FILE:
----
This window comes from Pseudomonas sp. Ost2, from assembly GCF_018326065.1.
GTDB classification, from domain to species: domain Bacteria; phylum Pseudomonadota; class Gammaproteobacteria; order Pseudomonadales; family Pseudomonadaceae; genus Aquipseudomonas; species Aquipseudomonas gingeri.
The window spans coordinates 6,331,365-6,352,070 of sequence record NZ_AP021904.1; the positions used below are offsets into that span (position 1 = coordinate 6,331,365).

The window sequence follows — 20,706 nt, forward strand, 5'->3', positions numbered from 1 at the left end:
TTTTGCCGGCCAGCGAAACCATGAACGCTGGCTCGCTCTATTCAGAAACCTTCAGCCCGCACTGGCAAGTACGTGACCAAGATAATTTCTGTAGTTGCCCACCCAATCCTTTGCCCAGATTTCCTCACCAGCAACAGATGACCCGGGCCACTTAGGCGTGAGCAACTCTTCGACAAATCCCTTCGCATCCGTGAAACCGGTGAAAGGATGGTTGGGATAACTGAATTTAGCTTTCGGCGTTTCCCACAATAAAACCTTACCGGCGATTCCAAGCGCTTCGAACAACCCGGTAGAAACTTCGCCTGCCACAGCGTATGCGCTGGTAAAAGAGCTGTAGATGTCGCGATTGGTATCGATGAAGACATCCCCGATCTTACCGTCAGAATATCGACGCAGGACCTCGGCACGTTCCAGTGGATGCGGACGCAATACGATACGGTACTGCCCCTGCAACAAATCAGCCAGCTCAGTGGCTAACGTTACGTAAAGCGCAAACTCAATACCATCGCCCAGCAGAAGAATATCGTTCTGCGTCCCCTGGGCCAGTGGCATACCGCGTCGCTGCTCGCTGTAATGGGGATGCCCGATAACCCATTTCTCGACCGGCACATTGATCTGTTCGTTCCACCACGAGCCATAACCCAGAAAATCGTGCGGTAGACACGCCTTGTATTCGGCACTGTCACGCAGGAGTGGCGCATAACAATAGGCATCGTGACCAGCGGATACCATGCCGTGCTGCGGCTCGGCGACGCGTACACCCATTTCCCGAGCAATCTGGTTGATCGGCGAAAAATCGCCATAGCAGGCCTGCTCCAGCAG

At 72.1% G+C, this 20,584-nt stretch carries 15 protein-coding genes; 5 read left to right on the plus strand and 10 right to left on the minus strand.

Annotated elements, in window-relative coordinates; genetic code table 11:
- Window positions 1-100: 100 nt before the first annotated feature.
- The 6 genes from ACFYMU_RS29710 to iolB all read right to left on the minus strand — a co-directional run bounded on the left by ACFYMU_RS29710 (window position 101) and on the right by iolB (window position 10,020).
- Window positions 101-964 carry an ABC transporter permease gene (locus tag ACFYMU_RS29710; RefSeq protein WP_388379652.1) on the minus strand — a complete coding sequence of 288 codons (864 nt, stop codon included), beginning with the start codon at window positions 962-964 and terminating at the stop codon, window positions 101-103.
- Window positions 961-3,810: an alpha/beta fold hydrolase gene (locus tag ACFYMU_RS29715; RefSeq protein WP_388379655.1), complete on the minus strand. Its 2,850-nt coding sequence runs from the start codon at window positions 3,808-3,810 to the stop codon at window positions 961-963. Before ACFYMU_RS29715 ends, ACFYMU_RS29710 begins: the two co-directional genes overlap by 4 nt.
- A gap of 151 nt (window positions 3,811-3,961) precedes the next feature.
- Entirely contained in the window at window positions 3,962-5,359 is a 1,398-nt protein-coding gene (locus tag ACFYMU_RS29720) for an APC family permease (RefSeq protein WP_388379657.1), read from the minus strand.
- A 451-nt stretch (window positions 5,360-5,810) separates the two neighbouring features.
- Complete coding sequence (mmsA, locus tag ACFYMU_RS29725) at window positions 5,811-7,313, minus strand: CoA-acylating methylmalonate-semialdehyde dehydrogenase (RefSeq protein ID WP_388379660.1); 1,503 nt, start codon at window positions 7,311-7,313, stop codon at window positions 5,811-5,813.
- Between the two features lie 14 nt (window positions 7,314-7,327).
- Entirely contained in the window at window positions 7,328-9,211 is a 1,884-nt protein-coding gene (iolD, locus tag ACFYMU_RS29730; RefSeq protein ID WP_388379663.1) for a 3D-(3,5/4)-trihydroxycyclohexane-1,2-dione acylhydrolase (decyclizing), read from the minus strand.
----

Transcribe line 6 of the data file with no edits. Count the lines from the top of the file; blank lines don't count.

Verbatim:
At 72.1% G+C, this 20,584-nt stretch carries 15 protein-coding genes; 5 read left to right on the plus strand and 10 right to left on the minus strand.